[17] But see Mauricio Duce & Rogelio Pérez Perdomo, Citizen Security and Reform of the Criminal Justice Systems in Latin America, in Crime and Violence in Latin America: Citizen Security, Democracy, and the State 69, 72 (Hugo Frühling, Heather Golding & Joseph S. Tulchin, eds., 2003) (reporting that torture was common to extract confessions during the late Middle Ages).

[18] Id.; Allegra M. McLeod, Exporting U.S. Criminal Justice, 29 Yale L. & Pol’y Rev. 83, 117 (2010).

[19] McLeod, supra note 18, at 116–117.

[20] Ronald F. Wright, Mexican Drug Violence and Adversarial Experiments, 35 N.C.J. Int'l L. & Com. Reg. 363, 370 (2010).

[21] María Gracia Andía, The Uphill Battle of Justice Reform, Americas Q. 50, 51 (Summer 2012).

[22] A Broken System, Economist, July 4, 2014.

[23] Ainsworth, supra note 4, at 3.

[24] Id. at 4.

[25] Id. (observing that these scholars produced a model penal code in 1988 that has influenced the regional reforms since then).

[26] McLeod, supra note 18, at 119.

[27] King, supra note 8, at 841–842.

[28] Andía, supra note 21, at 51; McLeod, supra note 18, at 119–120.

[29] Winston Churchill, Nov. 11, 1947, International Churchill Society, https://winstonchurchill.org/resources/quotes/the-worst-form-of-government/.

[30] King, supra note 8, at 834.

[31] Perhaps the best example of the failures of our system is that 99% of cases are resolved through declaratory agreements because oral trials are too expensive to administer. See McLeod, supra note 18, at 117–118.

[32] Ainsworth, supra note 4, at 5.

[33] McLeod, supra note 18, at 160.

[34] Id. at 119–120 (reporting that in the program’s first decade alone the United States spent more than $500 million in Latin America).

[35] Id. at 87–88. See also Brett J. Kyle & Andrew G. Reiter, Militarized Justice in New Democracies: Explaining the Process of Military Court Reform in Latin America, 47 Law & Soc’y Rev. 375, 380 (2013) (noting that few investigations have been published regarding reforms of military criminal systems of Latin American countries and therefore the field is ripe for such an effort).

[36] McLeod, supra note 18, at 134–139.

[37] Daniel Pulecio-Boek, The Genealogy of Prosecutorial Discretion in Latin America: A Comparative and Historical Analysis of the Adversarial Reforms in the Region, 13 Rich. J. Global L. & Bus. 67, 67–68 (2014).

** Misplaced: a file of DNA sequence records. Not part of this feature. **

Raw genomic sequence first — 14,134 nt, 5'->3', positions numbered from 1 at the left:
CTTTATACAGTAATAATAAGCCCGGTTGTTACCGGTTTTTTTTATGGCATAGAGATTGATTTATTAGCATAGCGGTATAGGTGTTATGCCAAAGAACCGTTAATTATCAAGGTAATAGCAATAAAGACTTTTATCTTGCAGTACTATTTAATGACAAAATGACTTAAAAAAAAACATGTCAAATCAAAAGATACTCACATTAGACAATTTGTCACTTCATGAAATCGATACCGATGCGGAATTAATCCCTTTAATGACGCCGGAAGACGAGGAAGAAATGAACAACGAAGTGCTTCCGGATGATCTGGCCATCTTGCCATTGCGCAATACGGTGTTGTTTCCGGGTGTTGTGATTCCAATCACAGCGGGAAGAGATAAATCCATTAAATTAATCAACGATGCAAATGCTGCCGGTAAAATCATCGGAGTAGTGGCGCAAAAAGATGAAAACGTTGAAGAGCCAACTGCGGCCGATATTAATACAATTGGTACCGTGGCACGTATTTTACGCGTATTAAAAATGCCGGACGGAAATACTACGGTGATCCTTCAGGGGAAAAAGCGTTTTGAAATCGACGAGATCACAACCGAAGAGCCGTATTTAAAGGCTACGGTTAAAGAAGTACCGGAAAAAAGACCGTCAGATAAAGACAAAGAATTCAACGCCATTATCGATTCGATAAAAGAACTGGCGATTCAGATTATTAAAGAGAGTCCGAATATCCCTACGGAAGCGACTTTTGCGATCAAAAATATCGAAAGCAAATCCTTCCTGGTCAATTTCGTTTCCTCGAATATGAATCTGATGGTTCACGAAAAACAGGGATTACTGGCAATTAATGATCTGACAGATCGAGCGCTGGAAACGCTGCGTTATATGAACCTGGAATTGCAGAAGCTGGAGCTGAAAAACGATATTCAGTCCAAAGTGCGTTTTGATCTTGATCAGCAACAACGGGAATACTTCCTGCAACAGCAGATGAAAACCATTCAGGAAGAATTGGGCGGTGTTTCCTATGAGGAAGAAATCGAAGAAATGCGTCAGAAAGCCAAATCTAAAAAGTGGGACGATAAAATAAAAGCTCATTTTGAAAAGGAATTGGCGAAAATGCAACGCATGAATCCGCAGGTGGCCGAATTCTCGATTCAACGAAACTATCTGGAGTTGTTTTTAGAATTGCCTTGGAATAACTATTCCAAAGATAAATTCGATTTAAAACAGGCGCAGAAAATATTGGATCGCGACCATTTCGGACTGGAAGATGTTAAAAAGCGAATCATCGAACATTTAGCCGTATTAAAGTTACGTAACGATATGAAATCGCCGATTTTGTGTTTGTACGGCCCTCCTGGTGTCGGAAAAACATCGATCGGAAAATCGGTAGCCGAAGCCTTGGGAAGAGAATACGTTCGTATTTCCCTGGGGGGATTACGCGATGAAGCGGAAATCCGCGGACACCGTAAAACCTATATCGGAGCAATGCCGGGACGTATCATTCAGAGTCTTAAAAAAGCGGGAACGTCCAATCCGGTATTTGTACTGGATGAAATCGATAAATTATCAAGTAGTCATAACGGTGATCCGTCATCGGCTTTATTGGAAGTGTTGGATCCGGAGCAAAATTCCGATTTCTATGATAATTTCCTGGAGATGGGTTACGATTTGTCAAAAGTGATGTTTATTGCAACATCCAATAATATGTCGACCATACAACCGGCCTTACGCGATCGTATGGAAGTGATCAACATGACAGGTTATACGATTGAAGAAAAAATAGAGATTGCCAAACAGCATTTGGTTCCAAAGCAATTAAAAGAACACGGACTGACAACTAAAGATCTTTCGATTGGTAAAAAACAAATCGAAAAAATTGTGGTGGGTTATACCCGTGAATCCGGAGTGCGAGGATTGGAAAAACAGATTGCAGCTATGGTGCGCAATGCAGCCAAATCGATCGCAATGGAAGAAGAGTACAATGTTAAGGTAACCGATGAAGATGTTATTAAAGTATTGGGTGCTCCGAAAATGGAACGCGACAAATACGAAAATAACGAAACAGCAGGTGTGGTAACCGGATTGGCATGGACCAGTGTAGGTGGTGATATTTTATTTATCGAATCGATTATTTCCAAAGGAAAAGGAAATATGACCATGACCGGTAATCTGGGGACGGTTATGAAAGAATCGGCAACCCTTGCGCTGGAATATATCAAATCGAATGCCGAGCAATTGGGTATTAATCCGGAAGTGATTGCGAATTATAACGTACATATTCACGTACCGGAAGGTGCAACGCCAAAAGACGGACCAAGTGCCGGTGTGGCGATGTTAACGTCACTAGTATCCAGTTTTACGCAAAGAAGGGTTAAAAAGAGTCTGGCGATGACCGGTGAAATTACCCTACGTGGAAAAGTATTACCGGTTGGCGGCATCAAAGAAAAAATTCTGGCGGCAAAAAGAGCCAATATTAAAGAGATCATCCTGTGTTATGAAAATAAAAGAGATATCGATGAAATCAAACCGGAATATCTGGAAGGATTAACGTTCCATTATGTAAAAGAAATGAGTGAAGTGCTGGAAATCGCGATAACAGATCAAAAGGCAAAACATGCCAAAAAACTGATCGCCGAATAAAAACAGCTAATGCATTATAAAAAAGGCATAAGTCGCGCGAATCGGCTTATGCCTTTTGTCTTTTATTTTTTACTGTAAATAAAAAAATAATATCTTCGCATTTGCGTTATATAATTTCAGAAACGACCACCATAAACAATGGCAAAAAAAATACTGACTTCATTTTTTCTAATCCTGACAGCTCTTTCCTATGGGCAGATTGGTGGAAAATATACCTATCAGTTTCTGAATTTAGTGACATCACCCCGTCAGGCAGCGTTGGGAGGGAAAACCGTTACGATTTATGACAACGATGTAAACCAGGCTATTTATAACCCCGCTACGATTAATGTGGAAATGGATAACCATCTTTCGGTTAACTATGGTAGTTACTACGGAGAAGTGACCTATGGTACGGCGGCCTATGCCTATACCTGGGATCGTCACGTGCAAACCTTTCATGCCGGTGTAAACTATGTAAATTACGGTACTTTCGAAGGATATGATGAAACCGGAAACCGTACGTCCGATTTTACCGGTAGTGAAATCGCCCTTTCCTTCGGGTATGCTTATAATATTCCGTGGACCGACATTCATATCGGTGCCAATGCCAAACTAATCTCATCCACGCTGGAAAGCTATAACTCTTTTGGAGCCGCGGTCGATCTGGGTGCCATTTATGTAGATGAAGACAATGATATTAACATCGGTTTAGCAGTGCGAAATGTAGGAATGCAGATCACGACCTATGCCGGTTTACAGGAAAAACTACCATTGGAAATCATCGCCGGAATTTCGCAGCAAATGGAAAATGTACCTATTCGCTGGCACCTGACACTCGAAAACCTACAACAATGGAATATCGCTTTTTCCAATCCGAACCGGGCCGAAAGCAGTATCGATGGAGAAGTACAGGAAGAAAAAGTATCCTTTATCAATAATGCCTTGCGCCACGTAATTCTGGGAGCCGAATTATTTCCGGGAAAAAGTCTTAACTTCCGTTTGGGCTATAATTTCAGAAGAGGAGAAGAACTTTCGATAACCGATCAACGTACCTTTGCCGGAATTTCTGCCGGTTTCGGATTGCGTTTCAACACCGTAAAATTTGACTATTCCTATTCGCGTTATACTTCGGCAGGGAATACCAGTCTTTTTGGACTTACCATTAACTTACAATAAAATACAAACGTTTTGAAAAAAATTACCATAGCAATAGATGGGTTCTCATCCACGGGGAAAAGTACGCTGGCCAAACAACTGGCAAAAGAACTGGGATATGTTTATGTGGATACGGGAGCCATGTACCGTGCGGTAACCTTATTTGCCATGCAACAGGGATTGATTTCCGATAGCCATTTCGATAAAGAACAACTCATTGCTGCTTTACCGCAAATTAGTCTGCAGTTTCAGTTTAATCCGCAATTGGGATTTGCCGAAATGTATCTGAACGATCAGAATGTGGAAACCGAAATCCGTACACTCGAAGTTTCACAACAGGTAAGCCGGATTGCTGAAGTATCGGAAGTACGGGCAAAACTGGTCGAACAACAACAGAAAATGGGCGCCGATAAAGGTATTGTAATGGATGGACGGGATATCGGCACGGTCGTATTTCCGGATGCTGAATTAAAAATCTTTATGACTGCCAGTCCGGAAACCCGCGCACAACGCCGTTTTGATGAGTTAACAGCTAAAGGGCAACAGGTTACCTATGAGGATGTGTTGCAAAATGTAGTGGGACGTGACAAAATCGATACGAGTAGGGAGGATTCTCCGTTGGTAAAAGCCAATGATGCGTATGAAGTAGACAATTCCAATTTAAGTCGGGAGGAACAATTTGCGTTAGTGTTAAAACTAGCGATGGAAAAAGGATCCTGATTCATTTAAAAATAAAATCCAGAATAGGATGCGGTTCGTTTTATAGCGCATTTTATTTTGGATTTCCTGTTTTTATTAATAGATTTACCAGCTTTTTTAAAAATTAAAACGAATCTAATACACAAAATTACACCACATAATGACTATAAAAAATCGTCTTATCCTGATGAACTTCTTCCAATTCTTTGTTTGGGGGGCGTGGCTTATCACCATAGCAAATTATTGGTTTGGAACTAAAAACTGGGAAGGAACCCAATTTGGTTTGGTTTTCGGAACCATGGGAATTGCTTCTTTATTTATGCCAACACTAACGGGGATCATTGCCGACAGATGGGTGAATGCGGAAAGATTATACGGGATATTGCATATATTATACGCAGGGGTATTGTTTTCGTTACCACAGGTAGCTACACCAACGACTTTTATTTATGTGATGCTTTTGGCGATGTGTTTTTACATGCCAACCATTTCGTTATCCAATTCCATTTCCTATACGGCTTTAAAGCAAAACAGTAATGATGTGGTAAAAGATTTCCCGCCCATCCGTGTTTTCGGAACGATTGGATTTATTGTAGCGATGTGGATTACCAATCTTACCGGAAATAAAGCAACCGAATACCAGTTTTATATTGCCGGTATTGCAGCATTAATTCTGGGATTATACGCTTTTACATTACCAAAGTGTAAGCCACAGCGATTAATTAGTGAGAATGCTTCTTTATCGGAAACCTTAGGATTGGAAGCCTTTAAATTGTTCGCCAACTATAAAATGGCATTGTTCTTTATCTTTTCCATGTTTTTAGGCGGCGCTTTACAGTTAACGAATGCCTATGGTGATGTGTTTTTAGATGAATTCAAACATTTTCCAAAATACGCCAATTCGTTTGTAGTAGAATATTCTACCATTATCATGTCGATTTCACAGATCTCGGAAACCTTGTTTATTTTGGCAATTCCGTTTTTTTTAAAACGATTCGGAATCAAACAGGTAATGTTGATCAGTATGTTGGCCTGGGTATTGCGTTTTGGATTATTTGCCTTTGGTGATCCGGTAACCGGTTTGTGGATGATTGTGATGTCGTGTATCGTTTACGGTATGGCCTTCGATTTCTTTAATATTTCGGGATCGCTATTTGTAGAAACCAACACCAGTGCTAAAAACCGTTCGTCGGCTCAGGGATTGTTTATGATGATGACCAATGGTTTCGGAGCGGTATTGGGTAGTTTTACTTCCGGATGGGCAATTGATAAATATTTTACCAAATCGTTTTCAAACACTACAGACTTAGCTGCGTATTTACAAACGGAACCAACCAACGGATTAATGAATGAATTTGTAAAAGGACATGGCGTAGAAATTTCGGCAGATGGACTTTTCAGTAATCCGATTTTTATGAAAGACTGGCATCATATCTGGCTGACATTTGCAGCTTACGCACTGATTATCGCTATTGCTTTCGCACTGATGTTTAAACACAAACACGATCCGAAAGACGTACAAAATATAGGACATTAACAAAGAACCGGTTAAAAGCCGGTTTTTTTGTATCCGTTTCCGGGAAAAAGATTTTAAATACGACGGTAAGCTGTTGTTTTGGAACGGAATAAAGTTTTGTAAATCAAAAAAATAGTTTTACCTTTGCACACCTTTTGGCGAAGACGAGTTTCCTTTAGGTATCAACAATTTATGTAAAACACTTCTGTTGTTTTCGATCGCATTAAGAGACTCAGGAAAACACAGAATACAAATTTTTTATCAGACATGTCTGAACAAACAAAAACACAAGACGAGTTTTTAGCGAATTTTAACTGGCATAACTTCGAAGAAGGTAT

[38] Bischoff, supra note 5, at 49.

[39] Steven E. Hendrix, Current Legal Trends in the Americas: USAID Promoting Democracy and the Rule of Law in Latin America and the Caribbean, 9 Sw. J.L. & Trade Am. 277, 310–311 (2002/2003).

[40] King, supra note 8, at 892–893.

[41] McLeod, supra note 18, at 94; Judging Latin America’s Judges, Economist, Aug. 2, 2018.

[42] McLeod, supra note 18, at 94.

[43] Ainsworth, supra note 4, at 6.

[44] Judging Latin American Judges, supra note 40.

[45] McLeod, supra note 18, at 100–101.

[46] Id. at 101.

[47] Id. at 103.

[48] Id. at 116–122.

[49] Id. at 126–127 (counting that Department of Justice officials who were sent abroad to assist with the prosecution of crime tended to export our criminal system, despite instructions from their superiors to the contrary).

[50] Id., at 119; Ainsworth, supra note 4, at 3–4; King, supra note 8, at 841–842.

[51] McLeod, supra note 18, at 84–86 (recounting the creation of the Office of Assistance & Development Training of the Foreign Prosecutor's Office in the Department of Justice in 1991, whose mandate was the training of foreign prosecutors and now works in more than 30 countries).

[52] Id. at 84.

[53] Id. at 146–153; Judging Latin American Judges, supra note 41, citing Luís Pasara, Una Reforma Imposible: La Justicia Latinoamericana en el Banquillo (2015); Paul Hathazy & Markus-Michael Müller, The Crisis of Detention and the Politics of Denial in Latin America, 98:903 Int’l Rev. Red Cross 889 (2016).

[54] Andía, supra note 21, at 50–51. In fact, Peru had already experimented with adversarial systems, first in 1924 and again in 1990. Id. at 52; Duce & Pérez Perdomo, supra note 17, at 74.

[55] Andía, supra note 21, at 50–52.

[56] See, e.g., Judging Latin American Judges, supra note 41 (citing an academic, Luis Pasara, who says that the reform has not diminished impunity nor increased public confidence).

[57] Bischoff, supra note 5, at 49.

[58] Andía, supra note 21, at 52.

[59] Ross Boone, Reform of the Criminal Justice System in Peru, Human Rights Brief (Mar. 27, 2014), http://hrbrief.org/hearings/ reform-of-the-criminal-justice-system-in-peru/.

[60] Andía, supra note 21, at 53.

[61] Judging Latin American Judges, supra note 41.

[62] King, supra note 8, at 865–866 (citing a study saying that the right to a defender is usually a formality, not a legal guarantee); McLeod, supra note 18, at 151–152 (reporting that defenders are insufficiently trained and their numbers are disproportionate with prosecutors).

[63] King, supra note 8, at 863–865; Bischoff, supra note 5, at 49–50; Judging Latin American Judges, supra note 41. See also The Honorable M. Margaret McKeown, The ABA Rule of Law Initiative: Celebrating 25 Years of Global Initiatives, 39 Mich. J. Int'l L. 117, 132 (2018) (noting that the transition to another system must be extremely difficult for lawyers with experience in the old system).

[64] Andía, supra note 21, at 53.

[65] McKeown, supra note 64, at 132–133 (describing the training program that Peru has developed to close the gap).